Let’s face it – it’s hard to tell if online cannabis reviews are real; it’s hard to tell if any online reviews are real. Of course, many people don’t mind testing out all kinds of cannabis and cannabis products to find out which are the best on the market – or at least the best in their opinions. But no one likes to be taken by fake online reviews. There is an entire side of the industry devoted to cannabis reviews, dispensary reviews, and product testing, and Weedmaps has been at the helm of it for a few years, now. In fact, Weedmaps has been so successful that it is the go-to website for many people looking for particular strains, a certain kind of dispensary experience, and hard-to-find cannabis products across the United States. Unfortunately, just as other websites have been known to do, Weedmaps reviewers have been posting fake cannabis and dispensary reviews, as an L.A. Times reporter recently found out.
What Happened With Weedmaps’ Reviews?
According to the L.A. Times article, “user reviews of pot businesses may be tainted by thousands of potentially fraudulent comments” due to a Weedmaps software error. The Weedmaps reviews are anonymous, but many of them may be coming from people leaving more than one positive review for the same business, indicating that many of the reviews are fabricated. The L.A. Times looked at nearly 600 different businesses and found that 70% had numerous reviews that came from identical IP addresses, indicating that they were all posted by the same person.
Chris Beals, Weedmaps’ CEO, noted that the reviews aren’t really the best way to judge the quality of a cannabis product – lab-verified chemistry details are. Beals noted that the 62% fake review rate (determined by New York City’s Fakespot) an analysis found is inaccurate and that the true numbers of fake reviews are “much lower.” Beals also noted that in the future, automated tools will help Weedmaps’ 15 moderators to catch more of the fake reviews than it can at present. The publicly-available IP addresses of Weedmaps’ users was the flaw that allowed the L.A. Times to investigate the reviews in the first place, and has since been made unavailable. As the chief intelligence officer of InfoArmor, Inc. noted, “Personal information…should be stored in a secure way.” After it’s investigation, L.A. Times asked a software developer (Norman Scoullar) to use Weed Blacklist to scrub 600 dispensary and delivery services’ listings which it concluded were fake. Shockingly, most of the fake reviews found by Fakespot originated from University of Southern California, University of California Irvine and California State Long Beach. While college students smoke a lot of pot, I’m not sure they smoke that much.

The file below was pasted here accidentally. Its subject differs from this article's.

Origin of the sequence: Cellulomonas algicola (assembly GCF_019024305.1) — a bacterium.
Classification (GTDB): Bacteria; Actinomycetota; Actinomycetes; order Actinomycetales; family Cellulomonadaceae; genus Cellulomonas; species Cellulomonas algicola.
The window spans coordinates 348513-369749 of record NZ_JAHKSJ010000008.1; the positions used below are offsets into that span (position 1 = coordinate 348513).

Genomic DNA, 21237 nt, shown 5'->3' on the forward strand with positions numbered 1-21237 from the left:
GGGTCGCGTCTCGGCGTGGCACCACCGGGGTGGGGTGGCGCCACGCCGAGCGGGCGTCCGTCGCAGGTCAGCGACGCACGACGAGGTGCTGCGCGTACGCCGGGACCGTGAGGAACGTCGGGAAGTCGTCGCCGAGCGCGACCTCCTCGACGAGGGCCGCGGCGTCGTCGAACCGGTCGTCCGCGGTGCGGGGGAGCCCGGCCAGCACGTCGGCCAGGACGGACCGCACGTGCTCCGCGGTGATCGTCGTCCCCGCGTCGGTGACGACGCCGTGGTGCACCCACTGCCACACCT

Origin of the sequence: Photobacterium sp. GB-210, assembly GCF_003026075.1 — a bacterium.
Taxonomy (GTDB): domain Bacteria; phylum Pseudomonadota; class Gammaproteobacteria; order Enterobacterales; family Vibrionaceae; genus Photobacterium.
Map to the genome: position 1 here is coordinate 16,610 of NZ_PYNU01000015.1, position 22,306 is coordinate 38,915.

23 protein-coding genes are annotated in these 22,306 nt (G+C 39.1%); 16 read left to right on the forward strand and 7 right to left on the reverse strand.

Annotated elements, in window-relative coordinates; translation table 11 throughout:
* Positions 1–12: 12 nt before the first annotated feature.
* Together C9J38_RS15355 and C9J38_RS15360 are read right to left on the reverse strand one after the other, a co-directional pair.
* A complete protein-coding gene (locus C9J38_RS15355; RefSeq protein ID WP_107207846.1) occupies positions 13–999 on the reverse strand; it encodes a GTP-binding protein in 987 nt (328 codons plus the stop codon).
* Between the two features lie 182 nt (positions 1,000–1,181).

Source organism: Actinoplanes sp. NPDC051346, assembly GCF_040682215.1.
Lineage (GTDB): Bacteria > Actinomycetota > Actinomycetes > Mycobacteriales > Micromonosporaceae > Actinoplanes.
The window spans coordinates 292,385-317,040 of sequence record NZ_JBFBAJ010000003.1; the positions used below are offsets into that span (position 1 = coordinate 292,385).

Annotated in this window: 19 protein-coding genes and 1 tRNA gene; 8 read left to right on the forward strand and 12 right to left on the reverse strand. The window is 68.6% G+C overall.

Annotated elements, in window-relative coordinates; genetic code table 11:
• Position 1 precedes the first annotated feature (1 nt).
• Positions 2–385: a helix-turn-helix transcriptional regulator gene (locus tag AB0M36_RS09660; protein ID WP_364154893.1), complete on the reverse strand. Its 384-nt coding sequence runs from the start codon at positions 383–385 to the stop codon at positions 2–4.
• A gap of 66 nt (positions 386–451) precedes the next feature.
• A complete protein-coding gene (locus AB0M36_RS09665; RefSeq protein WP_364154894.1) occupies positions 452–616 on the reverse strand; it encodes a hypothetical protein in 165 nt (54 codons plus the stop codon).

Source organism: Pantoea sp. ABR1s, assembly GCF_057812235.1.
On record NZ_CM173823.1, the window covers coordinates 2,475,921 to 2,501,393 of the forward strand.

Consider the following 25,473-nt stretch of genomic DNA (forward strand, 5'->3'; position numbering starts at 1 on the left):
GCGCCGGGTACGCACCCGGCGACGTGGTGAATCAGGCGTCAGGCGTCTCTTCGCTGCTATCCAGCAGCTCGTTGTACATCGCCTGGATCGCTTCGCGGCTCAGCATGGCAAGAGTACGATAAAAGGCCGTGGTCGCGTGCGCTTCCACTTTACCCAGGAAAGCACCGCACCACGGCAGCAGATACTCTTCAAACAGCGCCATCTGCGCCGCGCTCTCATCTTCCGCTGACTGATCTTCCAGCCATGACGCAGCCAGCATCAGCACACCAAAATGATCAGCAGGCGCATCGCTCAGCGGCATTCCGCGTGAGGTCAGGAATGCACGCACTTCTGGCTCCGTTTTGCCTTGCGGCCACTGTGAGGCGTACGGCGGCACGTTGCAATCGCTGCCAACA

How Do I Know if Cannabis Reviews Are Real?
Even if a reviewer is being paid to review a product, that doesn’t mean the review is inaccurate, fake, or even malicious; many products are reviewed every day that reviewers receive compensation for – on Amazon.com, for example. Website content, including reviews and articles, that are paid for or requested from customers or clients following purchases of certain items usually include a note about the text. Some of these notes say “Paid post” or “sponsored content,” meaning that someone has been paid to write the review. This is the first indication that a review or article might be biased, but it doesn’t necessarily have to be. Another way to find biased reviews is to look up the reviewer’s name on the Internet – employees of businesses are allowed to leave reviews on their own websites, which is a potential conflict of interest.
Other than this, there is really no way to know if reviews are fake. I tend to look at reviews that are overwhelmingly positive for anything online as potentially fake – I mean, no one gets that excited about the performance of a pooper-scooper, or do they? If a reviewer has a vendetta, sometimes that’s obvious, too. For instance, the review may have way too much personal information in it, possibly indicating that the reviewer was already having a crappy day when they opened the package ordered online.
Of course, in most states, we still can’t order delivery of cannabis, so the reviews are clustered around dispensaries and dispensary customer service (which often leaves something to be desired). The fierce competition in the cannabis industry among the 436 dispensaries in a city like Denver can also lead to fake reviews, although I can’t imagine that any of them are truly hurting for business. As in all things online business, make sure do your research, test the product yourself, and don’t rely on anyone else’s opinion about your personal consumption preferences. If you visit a dispensary and have exemplary, indifferent, or downright callous service, let the rest of us know.